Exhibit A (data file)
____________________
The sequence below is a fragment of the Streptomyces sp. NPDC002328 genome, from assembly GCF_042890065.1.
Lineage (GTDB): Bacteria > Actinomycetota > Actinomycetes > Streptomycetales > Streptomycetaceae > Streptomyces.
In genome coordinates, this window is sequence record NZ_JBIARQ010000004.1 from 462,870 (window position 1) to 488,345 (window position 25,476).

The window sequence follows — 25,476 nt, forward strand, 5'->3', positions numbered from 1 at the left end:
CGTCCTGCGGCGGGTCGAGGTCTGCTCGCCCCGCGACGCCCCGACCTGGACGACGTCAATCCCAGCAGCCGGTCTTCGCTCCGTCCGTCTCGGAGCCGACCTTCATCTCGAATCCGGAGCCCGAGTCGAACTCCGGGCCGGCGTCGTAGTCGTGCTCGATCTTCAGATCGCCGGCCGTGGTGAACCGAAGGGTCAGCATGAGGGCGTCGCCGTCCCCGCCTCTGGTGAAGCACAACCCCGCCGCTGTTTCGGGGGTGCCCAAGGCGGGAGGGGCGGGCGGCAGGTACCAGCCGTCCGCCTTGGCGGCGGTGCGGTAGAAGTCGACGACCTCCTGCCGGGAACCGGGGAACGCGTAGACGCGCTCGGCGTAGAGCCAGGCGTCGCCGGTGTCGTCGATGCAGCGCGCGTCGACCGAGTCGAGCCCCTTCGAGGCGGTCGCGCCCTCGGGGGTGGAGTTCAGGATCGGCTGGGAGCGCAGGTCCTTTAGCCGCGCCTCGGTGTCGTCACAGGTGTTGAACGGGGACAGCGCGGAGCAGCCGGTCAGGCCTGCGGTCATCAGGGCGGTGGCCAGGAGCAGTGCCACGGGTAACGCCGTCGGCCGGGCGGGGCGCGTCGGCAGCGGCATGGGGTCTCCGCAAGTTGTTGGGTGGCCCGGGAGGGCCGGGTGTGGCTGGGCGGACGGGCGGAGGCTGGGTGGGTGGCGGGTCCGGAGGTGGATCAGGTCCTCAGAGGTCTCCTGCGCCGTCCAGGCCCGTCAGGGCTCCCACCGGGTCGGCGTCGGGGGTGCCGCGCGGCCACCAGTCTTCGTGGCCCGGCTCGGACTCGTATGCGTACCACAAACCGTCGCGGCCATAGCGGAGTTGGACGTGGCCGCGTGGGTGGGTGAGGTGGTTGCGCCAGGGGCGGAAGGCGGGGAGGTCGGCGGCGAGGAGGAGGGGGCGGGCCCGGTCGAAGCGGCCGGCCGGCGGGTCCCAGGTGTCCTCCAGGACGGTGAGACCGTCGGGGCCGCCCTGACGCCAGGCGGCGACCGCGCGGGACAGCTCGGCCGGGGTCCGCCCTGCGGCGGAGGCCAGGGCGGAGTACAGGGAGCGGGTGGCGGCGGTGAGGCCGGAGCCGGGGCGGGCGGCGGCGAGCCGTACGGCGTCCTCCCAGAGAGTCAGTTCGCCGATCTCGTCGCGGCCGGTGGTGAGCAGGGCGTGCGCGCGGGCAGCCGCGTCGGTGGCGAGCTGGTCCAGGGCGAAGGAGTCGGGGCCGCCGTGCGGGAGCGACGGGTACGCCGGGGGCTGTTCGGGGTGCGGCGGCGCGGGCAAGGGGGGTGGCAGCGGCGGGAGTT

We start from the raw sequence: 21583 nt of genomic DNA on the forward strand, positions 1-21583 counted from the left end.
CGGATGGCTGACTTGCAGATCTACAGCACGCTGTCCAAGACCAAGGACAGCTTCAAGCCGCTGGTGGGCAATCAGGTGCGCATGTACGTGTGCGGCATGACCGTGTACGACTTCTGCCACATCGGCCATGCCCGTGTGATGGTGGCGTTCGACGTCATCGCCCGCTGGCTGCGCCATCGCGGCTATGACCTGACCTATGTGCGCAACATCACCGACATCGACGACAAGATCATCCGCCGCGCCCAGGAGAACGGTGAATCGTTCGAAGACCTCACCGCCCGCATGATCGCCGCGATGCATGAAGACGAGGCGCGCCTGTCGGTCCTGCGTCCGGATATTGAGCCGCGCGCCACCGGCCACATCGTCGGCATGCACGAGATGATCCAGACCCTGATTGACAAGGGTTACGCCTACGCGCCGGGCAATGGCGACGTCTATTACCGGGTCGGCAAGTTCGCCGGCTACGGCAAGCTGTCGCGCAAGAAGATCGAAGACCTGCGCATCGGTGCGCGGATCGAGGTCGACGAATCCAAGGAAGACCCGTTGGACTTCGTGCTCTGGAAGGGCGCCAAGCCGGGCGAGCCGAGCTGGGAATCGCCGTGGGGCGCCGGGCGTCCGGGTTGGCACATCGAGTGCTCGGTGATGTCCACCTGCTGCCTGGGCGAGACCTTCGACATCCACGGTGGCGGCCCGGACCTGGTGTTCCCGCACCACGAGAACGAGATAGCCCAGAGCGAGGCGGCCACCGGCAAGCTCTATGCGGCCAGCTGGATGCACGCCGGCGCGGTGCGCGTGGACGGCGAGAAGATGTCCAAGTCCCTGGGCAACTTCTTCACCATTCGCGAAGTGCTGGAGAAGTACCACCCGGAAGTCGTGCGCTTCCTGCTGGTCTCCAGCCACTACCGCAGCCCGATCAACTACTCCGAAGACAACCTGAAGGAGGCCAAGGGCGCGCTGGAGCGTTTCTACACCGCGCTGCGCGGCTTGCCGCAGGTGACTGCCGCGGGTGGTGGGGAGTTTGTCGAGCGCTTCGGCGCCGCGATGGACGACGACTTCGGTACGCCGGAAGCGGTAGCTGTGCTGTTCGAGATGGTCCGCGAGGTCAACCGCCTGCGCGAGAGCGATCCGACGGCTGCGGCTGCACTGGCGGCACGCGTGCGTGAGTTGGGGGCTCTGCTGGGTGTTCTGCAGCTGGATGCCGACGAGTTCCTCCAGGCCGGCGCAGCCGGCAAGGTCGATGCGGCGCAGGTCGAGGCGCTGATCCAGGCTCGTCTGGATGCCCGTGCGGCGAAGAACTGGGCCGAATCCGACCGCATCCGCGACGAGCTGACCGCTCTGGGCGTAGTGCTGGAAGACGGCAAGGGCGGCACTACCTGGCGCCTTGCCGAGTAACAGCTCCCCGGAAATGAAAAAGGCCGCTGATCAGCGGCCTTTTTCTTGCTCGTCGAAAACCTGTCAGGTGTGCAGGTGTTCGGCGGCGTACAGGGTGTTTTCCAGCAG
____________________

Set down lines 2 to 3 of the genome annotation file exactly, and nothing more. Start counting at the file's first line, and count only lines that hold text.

Lineage (GTDB): Bacteria > Actinomycetota > Actinomycetes > Streptomycetales > Streptomycetaceae > Streptomyces.
In genome coordinates, this window is sequence record NZ_JBIARQ010000004.1 from 462,870 (window position 1) to 488,345 (window position 25,476).